1852

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Millennium: 2nd millennium
Centuries:
Decades:
Years:
1852 in various calendars
Gregorian calendar 1852
MDCCCLII
Ab urbe condita 2605
Armenian calendar 1301
ԹՎ ՌՅԱ
Assyrian calendar 6602
Bahá'í calendar 8–9
Balinese saka calendar 1773–1774
Bengali calendar 1259
Berber calendar 2802
British Regnal year 15  Vict. 1   16  Vict. 1
Buddhist calendar 2396
Burmese calendar 1214
Byzantine calendar 7360–7361
Chinese calendar 辛亥(Metal  Pig)
4548 or 4488
     to 
壬子年 (Water  Rat)
4549 or 4489
Coptic calendar 1568–1569
Discordian calendar 3018
Ethiopian calendar 1844–1845
Hebrew calendar 5612–5613
Hindu calendars
 - Vikram Samvat 1908–1909
 - Shaka Samvat 1773–1774
 - Kali Yuga 4952–4953
Holocene calendar 11852
Igbo calendar 852–853
Iranian calendar 1230–1231
Islamic calendar 1268–1269
Japanese calendar Kaei 5
(嘉永5年)
Javanese calendar 1780–1781
Julian calendar Gregorian minus 12 days
Korean calendar 4185
Minguo calendar 60 before ROC
民前60年
Nanakshahi calendar 384
Thai solar calendar 2394–2395
Tibetan calendar 阴金猪年
(female Iron-Pig)
1978 or 1597 or 825
     to 
阳水鼠年
(male Water-Rat)
1979 or 1598 or 826

1852 (MDCCCLII) was a leap year starting on Thursday of the Gregorian calendar  and a leap year starting on Tuesday of the Julian calendar, the 1852nd year of the Common Era (CE) and Anno Domini (AD) designations, the 852nd year of the 2nd millennium, the 52nd year of the 19th century, and the 3rd year of the 1850s decade. As of the start of 1852, the Gregorian calendar was 12 days ahead of the Julian calendar, which remained in localized use until 1923.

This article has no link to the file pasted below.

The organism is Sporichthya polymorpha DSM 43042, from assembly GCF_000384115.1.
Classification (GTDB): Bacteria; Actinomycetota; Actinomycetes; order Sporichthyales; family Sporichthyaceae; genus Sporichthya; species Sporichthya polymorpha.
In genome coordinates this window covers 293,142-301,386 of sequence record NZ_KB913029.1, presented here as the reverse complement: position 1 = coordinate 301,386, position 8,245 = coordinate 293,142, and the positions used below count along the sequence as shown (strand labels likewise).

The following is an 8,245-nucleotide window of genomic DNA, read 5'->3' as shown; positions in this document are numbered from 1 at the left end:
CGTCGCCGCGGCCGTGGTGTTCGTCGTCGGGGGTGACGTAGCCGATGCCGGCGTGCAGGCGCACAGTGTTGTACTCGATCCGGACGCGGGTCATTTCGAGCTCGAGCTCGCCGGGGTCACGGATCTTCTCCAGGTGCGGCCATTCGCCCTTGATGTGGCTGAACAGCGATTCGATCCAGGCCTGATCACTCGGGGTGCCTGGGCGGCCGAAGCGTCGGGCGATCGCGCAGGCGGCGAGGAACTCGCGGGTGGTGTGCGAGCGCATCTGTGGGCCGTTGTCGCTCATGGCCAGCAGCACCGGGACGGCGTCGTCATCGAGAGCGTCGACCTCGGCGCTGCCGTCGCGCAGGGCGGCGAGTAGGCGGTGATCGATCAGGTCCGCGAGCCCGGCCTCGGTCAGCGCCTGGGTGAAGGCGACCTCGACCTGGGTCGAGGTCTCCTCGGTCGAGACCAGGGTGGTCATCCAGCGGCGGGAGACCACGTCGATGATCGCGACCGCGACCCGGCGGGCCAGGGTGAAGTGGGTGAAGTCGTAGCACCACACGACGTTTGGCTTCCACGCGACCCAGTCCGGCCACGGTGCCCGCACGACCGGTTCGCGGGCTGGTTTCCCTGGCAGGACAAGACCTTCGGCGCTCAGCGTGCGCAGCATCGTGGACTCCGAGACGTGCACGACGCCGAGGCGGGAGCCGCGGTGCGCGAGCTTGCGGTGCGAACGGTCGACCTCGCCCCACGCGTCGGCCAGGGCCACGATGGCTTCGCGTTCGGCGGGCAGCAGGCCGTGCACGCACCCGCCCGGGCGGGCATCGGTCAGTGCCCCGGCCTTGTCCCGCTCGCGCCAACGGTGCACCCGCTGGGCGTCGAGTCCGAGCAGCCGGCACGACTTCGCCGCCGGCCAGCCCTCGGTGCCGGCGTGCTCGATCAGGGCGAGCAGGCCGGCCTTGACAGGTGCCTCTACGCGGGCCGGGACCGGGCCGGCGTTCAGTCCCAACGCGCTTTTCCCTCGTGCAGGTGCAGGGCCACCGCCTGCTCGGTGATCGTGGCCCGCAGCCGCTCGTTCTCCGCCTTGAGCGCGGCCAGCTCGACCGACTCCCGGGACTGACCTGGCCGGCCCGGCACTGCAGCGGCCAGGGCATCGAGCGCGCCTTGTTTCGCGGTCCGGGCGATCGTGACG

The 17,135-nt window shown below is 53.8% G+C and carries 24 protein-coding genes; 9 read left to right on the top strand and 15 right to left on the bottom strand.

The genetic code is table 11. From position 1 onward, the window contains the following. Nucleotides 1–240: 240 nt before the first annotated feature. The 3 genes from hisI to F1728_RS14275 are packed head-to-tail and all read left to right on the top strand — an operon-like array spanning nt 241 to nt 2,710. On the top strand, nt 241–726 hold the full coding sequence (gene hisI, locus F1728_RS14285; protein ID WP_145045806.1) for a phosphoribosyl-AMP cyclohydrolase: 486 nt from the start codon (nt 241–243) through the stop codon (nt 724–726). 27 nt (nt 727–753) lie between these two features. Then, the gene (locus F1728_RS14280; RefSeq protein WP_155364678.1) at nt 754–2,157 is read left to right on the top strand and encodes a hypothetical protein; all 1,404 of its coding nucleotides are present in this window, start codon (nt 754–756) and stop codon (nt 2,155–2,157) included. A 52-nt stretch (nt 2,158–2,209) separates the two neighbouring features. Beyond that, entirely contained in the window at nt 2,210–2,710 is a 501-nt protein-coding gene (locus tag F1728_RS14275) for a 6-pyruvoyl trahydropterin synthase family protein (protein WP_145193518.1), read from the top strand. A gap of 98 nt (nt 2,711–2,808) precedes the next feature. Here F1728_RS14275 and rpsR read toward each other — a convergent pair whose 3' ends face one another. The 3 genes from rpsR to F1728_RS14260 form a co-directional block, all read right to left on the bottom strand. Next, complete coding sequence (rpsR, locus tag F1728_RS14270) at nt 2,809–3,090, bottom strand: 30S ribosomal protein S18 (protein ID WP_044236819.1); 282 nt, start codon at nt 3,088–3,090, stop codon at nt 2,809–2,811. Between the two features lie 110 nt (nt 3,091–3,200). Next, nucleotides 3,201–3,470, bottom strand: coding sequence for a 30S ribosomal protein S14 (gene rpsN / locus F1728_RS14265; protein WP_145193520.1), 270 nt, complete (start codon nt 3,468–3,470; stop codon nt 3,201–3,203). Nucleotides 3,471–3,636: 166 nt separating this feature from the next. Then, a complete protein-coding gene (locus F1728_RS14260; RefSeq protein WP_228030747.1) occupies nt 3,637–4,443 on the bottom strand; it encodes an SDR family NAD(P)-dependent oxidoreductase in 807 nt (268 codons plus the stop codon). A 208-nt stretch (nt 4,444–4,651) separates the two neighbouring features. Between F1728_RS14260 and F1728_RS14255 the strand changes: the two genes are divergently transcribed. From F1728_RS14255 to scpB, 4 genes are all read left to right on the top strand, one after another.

Contents

Events

The world in 1852 1852 Colton's Map of the World on Mercator's Projection ( Pocket Map ) - Geographicus - World-colton-1852.jpg
The world in 1852

JanuaryMarch

AprilJune

JulySeptember

OctoberDecember

Date unknown

Births

JanuaryJune

Elnora Monroe Babcock EUNORA MONROE BABCOCK.jpg
Elnora Monroe Babcock
John Harvey Kellogg John Harvey Kellogg ggbain.15047.jpg
John Harvey Kellogg
Friedrich Loeffler Friedrich Loeffler 3.jpg
Friedrich Loeffler
Antoni Gaudi Antoni Gaudi 1878.jpg
Antoni Gaudi
Alice Liddell Alice Liddell.jpg
Alice Liddell

AprilJune

JulySeptember

Jacobus Henricus van 't Hoff Vant Hoff.jpg
Jacobus Henricus van 't Hoff
Eva Kinney Griffith EVA KINNEY GRIFFITH.jpg
Eva Kinney Griffith
Hermann Emil Fischer Ubenshvuanshvysh'.jpg
Hermann Emil Fischer
Ella Maria Ballou ELLA MARIA BALLOU.jpg
Ella Maria Ballou
Henri Becquerel Portrait of Antoine-Henri Becquerel.jpg
Henri Becquerel

OctoberDecember

Date unknown

Deaths

JanuaryJune

Etienne Maurice Gerard David Etienne Maurice Gerard.jpg
Étienne Maurice Gérard
Sara Coleridge Sara Coleridge 7.jpg
Sara Coleridge

JulyDecember

Arthur Wellesley, 1st Duke of Wellington Sir Arthur Wellesley, 1st Duke of Wellington.png
Arthur Wellesley, 1st Duke of Wellington
Friedrich Ludwig Jahn Friedrich Ludwig Jahn.jpg
Friedrich Ludwig Jahn
Ada Lovelace Ada Lovelace portrait.jpg
Ada Lovelace

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1911 (MCMXI) was a common year starting on Sunday of the Gregorian calendar and a common year starting on Saturday of the Julian calendar, the 1911th year of the Common Era (CE) and Anno Domini (AD) designations, the 911th year of the 2nd millennium, the 11th year of the 20th century, and the 2nd year of the 1910s decade. As of the start of 1911, the Gregorian calendar was 13 days ahead of the Julian calendar, which remained in localized use until 1923.